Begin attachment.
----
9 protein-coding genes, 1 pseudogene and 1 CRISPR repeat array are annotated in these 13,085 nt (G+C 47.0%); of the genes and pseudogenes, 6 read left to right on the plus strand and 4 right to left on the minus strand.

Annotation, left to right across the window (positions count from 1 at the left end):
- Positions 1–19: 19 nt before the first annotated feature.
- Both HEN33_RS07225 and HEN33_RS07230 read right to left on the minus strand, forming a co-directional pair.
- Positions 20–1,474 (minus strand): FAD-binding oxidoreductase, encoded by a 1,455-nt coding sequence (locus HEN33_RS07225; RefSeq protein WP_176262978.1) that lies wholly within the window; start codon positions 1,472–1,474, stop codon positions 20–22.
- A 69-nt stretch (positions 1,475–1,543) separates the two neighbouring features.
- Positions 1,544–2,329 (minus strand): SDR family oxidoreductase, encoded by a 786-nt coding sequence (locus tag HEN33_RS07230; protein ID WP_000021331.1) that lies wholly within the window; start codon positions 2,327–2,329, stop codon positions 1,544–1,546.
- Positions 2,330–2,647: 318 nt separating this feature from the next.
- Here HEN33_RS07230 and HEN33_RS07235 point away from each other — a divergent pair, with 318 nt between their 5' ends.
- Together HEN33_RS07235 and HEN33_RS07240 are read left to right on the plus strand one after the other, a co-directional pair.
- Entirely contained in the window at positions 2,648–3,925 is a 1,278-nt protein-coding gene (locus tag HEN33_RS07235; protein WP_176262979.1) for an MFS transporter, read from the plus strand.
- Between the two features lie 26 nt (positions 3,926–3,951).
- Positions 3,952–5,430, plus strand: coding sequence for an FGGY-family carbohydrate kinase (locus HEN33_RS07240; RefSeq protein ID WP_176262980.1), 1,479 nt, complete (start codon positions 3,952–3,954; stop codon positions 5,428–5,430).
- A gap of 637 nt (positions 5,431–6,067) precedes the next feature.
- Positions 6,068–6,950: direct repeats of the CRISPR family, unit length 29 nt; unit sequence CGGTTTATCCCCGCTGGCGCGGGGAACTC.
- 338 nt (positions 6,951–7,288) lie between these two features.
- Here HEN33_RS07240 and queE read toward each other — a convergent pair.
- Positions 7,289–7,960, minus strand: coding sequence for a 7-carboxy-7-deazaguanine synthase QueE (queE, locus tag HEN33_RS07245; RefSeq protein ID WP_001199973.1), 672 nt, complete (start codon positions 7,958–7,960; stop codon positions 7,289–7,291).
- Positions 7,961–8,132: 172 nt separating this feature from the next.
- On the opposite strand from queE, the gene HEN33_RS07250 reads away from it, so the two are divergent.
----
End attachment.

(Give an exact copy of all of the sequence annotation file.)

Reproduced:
9 protein-coding genes, 1 pseudogene and 1 CRISPR repeat array are annotated in these 13,085 nt (G+C 47.0%); of the genes and pseudogenes, 6 read left to right on the plus strand and 4 right to left on the minus strand.

Annotation, left to right across the window (positions count from 1 at the left end):
- Positions 1–19: 19 nt before the first annotated feature.
- Both HEN33_RS07225 and HEN33_RS07230 read right to left on the minus strand, forming a co-directional pair.
- Positions 20–1,474 (minus strand): FAD-binding oxidoreductase, encoded by a 1,455-nt coding sequence (locus HEN33_RS07225; RefSeq protein WP_176262978.1) that lies wholly within the window; start codon positions 1,472–1,474, stop codon positions 20–22.
- A 69-nt stretch (positions 1,475–1,543) separates the two neighbouring features.
- Positions 1,544–2,329 (minus strand): SDR family oxidoreductase, encoded by a 786-nt coding sequence (locus tag HEN33_RS07230; protein ID WP_000021331.1) that lies wholly within the window; start codon positions 2,327–2,329, stop codon positions 1,544–1,546.
- Positions 2,330–2,647: 318 nt separating this feature from the next.
- Here HEN33_RS07230 and HEN33_RS07235 point away from each other — a divergent pair, with 318 nt between their 5' ends.
- Together HEN33_RS07235 and HEN33_RS07240 are read left to right on the plus strand one after the other, a co-directional pair.
- Entirely contained in the window at positions 2,648–3,925 is a 1,278-nt protein-coding gene (locus tag HEN33_RS07235; protein WP_176262979.1) for an MFS transporter, read from the plus strand.
- Between the two features lie 26 nt (positions 3,926–3,951).
- Positions 3,952–5,430, plus strand: coding sequence for an FGGY-family carbohydrate kinase (locus HEN33_RS07240; RefSeq protein ID WP_176262980.1), 1,479 nt, complete (start codon positions 3,952–3,954; stop codon positions 5,428–5,430).
- A gap of 637 nt (positions 5,431–6,067) precedes the next feature.
- Positions 6,068–6,950: direct repeats of the CRISPR family, unit length 29 nt; unit sequence CGGTTTATCCCCGCTGGCGCGGGGAACTC.
- 338 nt (positions 6,951–7,288) lie between these two features.
- Here HEN33_RS07240 and queE read toward each other — a convergent pair.
- Positions 7,289–7,960, minus strand: coding sequence for a 7-carboxy-7-deazaguanine synthase QueE (queE, locus tag HEN33_RS07245; RefSeq protein ID WP_001199973.1), 672 nt, complete (start codon positions 7,958–7,960; stop codon positions 7,289–7,291).
- Positions 7,961–8,132: 172 nt separating this feature from the next.
- On the opposite strand from queE, the gene HEN33_RS07250 reads away from it, so the two are divergent.